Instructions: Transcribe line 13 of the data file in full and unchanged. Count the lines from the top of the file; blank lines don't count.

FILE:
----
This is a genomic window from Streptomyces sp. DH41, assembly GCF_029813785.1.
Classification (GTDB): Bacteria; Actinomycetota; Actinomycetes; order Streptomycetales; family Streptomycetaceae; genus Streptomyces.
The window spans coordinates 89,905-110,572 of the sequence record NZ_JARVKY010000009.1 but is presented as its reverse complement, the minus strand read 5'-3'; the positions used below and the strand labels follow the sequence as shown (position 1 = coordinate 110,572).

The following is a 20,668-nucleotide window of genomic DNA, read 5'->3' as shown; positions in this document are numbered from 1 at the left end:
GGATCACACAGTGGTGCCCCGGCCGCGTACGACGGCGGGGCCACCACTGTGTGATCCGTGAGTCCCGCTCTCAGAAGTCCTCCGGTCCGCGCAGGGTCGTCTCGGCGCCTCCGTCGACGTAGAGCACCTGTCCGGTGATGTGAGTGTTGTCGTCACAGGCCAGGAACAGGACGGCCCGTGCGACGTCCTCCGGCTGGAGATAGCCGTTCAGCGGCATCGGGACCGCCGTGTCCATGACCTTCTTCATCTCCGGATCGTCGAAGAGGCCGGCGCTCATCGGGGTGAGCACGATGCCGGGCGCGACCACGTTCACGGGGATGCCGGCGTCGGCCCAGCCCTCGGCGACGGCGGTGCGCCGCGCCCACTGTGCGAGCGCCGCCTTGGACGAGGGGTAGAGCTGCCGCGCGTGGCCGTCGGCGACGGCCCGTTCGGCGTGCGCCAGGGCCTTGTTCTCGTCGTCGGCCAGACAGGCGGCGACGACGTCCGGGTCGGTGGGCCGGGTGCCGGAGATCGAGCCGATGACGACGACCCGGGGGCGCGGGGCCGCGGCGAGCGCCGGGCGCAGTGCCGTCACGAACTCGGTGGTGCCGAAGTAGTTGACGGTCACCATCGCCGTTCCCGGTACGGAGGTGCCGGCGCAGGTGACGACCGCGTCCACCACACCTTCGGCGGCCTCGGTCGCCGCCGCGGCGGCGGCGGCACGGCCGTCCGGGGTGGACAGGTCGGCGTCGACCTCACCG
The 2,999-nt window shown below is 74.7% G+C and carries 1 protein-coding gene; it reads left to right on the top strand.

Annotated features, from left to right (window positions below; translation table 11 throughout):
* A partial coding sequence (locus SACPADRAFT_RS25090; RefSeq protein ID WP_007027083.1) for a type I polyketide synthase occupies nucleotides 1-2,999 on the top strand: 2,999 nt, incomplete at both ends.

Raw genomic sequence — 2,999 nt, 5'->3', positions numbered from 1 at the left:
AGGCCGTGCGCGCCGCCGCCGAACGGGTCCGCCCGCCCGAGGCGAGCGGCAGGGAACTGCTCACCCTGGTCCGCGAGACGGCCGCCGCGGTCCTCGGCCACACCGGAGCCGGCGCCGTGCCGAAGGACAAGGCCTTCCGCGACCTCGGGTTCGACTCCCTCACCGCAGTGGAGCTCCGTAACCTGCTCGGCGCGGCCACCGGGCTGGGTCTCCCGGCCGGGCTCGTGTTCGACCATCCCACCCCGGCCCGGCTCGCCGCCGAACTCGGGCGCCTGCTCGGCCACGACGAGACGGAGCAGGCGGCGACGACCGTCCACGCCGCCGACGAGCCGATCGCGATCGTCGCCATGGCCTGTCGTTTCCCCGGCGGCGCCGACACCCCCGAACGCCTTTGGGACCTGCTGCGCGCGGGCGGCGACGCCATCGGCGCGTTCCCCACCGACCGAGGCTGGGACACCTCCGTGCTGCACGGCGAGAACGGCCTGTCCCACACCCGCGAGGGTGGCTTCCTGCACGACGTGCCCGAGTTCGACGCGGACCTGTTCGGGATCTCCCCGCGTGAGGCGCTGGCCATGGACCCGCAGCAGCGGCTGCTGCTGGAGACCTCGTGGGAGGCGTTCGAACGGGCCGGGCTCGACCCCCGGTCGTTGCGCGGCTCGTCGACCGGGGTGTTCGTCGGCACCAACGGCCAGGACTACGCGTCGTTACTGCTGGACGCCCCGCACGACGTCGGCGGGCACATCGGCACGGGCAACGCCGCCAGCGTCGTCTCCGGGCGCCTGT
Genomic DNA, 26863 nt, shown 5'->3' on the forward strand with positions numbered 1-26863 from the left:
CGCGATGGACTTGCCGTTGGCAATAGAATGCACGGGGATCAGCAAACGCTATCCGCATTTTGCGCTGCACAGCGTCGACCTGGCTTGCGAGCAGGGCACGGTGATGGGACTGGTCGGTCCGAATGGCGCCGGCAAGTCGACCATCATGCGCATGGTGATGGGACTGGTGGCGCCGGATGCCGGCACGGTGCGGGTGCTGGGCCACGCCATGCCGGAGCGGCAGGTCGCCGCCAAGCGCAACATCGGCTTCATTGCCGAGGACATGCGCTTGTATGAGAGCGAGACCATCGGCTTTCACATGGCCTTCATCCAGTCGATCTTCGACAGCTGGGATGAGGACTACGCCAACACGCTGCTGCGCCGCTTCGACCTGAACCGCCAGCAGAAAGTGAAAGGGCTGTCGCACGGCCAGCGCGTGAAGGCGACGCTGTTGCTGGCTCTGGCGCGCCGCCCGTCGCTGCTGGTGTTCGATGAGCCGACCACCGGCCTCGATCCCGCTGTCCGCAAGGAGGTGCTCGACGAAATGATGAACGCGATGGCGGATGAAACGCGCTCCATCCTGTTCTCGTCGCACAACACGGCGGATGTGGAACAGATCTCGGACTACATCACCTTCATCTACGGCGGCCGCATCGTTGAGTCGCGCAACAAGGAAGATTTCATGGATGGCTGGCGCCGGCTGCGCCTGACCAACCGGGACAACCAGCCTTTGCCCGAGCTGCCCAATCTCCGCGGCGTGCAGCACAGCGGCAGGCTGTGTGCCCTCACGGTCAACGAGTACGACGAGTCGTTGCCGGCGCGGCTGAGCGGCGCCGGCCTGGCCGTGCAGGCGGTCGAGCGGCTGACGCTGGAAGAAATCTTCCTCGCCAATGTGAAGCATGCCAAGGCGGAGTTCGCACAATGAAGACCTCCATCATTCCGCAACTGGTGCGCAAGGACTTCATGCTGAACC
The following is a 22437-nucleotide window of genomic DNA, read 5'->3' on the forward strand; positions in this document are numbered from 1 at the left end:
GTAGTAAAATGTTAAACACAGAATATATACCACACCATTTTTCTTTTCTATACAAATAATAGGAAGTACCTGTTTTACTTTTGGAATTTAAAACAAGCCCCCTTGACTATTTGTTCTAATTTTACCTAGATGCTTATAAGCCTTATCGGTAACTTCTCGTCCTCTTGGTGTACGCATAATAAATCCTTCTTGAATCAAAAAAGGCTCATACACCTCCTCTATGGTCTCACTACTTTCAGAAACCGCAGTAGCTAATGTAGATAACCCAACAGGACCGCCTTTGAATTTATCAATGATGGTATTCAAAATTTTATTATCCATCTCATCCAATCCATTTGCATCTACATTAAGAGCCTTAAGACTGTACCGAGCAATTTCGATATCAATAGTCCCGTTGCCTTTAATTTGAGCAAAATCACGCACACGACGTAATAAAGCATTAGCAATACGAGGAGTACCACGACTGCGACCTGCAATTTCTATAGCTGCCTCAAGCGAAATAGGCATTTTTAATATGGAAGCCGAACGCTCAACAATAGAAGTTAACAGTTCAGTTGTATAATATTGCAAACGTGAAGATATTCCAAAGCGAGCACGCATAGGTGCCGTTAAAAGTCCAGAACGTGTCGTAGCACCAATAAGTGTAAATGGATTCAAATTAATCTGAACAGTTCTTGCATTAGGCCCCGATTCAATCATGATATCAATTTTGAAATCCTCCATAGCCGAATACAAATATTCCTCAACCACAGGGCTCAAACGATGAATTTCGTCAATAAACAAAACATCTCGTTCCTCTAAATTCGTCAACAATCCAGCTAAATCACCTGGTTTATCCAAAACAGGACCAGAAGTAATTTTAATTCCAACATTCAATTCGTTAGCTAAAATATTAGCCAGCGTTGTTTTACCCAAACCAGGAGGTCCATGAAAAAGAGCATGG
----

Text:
The following is a 22437-nucleotide window of genomic DNA, read 5'->3' on the forward strand; positions in this document are numbered from 1 at the left end: